While the strongly reduced activity of the FD67/68DV mutation points to the requirement of an intact FK506-binding pocket and additionally also to a functional role to the PPIase activity, it is possible that these mutations alter the structure of the FKBPs in more global ways that eventually impinge on a reduced capacity to bind to Glmn. In this study, the FK506-binding domain of FKBP51 was used as a model system and functional tracer to allow competitive studies. Due to the high homology within the FKBP family, it seems likely that the FK506-binding site is the major binding site for Glmn for other FKBPs as well. However, it is possible that the FK506 binding site mutations behave differently in the context of the full-length protein. Numerous, high-quality ligands for FKBPs are available [20,3336], some with substantial FKBP-subtype selectivity [21,3739]. This suggests that the putative regulatory role of FKBPs on Glmn can be pharmacologically blocked with drug-like molecules.

Our findings may also be relevant for the mechanism of action of FKBP5,1 which recently has raised substantial interests as a risk factor for stress-related diseases, obesity/diabetes, and chronic pain. FKBP51 has been suggested to interact with numerous protein partners but the detailed biochemical mode of actions is so far elusive. To our knowledge, this study provides the first biochemically detailed characterization of a purified protein binding partner of FKBP51.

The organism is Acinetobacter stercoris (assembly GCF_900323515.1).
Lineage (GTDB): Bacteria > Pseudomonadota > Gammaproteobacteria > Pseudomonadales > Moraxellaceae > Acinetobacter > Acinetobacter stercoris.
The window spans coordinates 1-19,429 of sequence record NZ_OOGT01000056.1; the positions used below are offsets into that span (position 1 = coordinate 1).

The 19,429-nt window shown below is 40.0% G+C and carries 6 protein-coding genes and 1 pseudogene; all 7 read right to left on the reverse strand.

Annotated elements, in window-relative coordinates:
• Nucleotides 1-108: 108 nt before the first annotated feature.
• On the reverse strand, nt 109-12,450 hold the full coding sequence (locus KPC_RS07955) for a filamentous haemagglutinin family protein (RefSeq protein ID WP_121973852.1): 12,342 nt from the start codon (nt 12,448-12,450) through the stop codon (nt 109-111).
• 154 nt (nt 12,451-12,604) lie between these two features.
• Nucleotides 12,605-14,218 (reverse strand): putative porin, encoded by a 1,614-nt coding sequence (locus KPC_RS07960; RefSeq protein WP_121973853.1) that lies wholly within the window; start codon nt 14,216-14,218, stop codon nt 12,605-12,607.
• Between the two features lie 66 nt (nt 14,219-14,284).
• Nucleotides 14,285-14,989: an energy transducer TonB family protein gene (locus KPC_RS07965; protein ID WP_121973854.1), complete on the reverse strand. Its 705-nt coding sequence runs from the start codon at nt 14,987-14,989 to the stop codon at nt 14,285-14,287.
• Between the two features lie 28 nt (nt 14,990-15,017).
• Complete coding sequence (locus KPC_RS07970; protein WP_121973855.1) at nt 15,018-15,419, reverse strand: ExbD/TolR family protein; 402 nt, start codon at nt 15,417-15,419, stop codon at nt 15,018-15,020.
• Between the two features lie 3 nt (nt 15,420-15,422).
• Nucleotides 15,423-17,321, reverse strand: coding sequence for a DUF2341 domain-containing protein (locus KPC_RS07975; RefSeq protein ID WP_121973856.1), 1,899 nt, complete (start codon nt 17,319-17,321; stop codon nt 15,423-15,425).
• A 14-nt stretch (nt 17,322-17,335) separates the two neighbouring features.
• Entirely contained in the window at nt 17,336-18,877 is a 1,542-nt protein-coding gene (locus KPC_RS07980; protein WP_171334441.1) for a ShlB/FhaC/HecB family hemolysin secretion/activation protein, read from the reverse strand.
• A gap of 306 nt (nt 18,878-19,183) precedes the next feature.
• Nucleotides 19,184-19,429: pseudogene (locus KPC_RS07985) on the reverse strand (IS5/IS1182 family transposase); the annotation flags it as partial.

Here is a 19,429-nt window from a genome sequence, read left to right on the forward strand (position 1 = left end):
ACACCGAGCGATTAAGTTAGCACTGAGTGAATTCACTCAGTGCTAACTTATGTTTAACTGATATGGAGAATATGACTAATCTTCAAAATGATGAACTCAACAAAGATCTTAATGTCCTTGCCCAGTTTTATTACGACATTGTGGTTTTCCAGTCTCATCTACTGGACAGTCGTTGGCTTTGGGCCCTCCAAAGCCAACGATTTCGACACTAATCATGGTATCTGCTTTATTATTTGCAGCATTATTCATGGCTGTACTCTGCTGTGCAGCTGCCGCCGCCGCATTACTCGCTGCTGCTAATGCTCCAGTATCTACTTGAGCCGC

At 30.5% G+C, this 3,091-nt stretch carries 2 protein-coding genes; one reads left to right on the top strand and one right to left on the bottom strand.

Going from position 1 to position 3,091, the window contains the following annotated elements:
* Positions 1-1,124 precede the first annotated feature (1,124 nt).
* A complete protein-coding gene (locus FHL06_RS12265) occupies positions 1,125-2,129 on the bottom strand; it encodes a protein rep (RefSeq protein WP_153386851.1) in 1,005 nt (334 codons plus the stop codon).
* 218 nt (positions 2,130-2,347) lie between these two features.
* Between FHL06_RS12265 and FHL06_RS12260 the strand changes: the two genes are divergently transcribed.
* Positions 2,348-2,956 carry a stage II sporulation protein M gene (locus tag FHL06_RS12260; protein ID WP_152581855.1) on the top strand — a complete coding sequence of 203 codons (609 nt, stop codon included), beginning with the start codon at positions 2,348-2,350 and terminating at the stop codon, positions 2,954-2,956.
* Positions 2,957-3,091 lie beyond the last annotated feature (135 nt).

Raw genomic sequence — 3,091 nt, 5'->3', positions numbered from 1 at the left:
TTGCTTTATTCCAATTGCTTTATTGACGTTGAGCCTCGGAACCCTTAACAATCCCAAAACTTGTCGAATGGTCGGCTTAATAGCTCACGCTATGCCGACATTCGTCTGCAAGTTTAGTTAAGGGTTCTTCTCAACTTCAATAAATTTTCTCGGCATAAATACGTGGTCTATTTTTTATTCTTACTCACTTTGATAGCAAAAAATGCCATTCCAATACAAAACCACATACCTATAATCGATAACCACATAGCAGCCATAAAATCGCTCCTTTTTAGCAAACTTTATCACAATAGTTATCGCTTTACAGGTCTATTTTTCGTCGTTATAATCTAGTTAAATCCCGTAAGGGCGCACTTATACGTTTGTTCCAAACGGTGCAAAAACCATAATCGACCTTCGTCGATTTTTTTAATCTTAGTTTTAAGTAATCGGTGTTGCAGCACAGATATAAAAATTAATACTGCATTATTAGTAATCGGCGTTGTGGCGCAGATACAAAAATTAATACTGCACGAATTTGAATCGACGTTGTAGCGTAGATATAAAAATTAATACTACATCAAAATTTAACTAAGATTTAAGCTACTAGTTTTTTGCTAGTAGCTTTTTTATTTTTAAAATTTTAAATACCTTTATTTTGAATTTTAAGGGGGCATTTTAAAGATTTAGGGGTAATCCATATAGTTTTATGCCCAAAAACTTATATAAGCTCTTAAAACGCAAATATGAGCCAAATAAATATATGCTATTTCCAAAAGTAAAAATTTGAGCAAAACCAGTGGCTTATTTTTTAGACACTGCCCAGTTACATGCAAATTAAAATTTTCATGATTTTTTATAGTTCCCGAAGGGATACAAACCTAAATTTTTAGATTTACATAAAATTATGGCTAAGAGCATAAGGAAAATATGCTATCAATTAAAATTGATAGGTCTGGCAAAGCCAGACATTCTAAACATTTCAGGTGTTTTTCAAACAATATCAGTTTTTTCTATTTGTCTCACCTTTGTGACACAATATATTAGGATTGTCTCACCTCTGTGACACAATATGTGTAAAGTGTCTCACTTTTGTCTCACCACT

Collectively, these findings support the hypothesis that FKBPs might represent a new layer of regulation of Glmn and that different FKBPs can differentially regulate the function of Glmn. Taken together, our work defines FKBPs as high-affinity interactions partners of Glmn that may offer a pharmacological perspective to manipulate Glmn-related disorders.

Supporting information

S1 Fig. (A) Structure of TAMRA labelled tracers / quenchers FK[4.3.1]-16g and (B) 2b.


S2 Fig. Active site titrations of all used FKBPs except for FKBP51FK1 (1–160) FD67/68DV.

Assays were performed in duplicates or triplicates with 50 nM TAMRA-FK[4.3.1]-16g tracer. Graphs values of independent dilution series. Active protein concentrations were calculated by cAST = ((0.5x cTracer + KD) / EC50) x cUV.